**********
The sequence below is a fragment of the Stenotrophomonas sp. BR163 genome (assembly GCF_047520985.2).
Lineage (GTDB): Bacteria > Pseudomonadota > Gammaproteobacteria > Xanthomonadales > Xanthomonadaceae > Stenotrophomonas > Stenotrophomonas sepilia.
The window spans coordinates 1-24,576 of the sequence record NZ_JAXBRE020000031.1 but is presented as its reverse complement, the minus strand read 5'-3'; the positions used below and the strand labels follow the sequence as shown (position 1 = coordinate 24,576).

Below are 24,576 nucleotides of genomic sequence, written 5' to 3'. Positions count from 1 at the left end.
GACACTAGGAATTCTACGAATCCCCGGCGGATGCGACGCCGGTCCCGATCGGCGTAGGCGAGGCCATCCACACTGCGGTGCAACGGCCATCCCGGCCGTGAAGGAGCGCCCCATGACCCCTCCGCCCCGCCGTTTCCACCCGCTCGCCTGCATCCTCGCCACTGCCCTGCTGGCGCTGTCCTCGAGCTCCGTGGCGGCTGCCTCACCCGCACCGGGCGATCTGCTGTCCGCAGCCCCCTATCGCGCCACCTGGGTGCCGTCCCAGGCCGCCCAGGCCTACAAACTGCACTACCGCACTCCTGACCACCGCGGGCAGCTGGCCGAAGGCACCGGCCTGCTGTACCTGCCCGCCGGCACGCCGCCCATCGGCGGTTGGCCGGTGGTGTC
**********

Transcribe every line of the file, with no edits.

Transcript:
The sequence below is a fragment of the Stenotrophomonas sp. BR163 genome (assembly GCF_047520985.2).
Lineage (GTDB): Bacteria > Pseudomonadota > Gammaproteobacteria > Xanthomonadales > Xanthomonadaceae > Stenotrophomonas > Stenotrophomonas sepilia.
The window spans coordinates 1-24,576 of the sequence record NZ_JAXBRE020000031.1 but is presented as its reverse complement, the minus strand read 5'-3'; the positions used below and the strand labels follow the sequence as shown (position 1 = coordinate 24,576).

Below are 24,576 nucleotides of genomic sequence, written 5' to 3'. Positions count from 1 at the left end.
GACACTAGGAATTCTACGAATCCCCGGCGGATGCGACGCCGGTCCCGATCGGCGTAGGCGAGGCCATCCACACTGCGGTGCAACGGCCATCCCGGCCGTGAAGGAGCGCCCCATGACCCCTCCGCCCCGCCGTTTCCACCCGCTCGCCTGCATCCTCGCCACTGCCCTGCTGGCGCTGTCCTCGAGCTCCGTGGCGGCTGCCTCACCCGCACCGGGCGATCTGCTGTCCGCAGCCCCCTATCGCGCCACCTGGGTGCCGTCCCAGGCCGCCCAGGCCTACAAACTGCACTACCGCACTCCTGACCACCGCGGGCAGCTGGCCGAAGGCACCGGCCTGCTGTACCTGCCCGCCGGCACGCCGCCCATCGGCGGTTGGCCGGTGGTGTC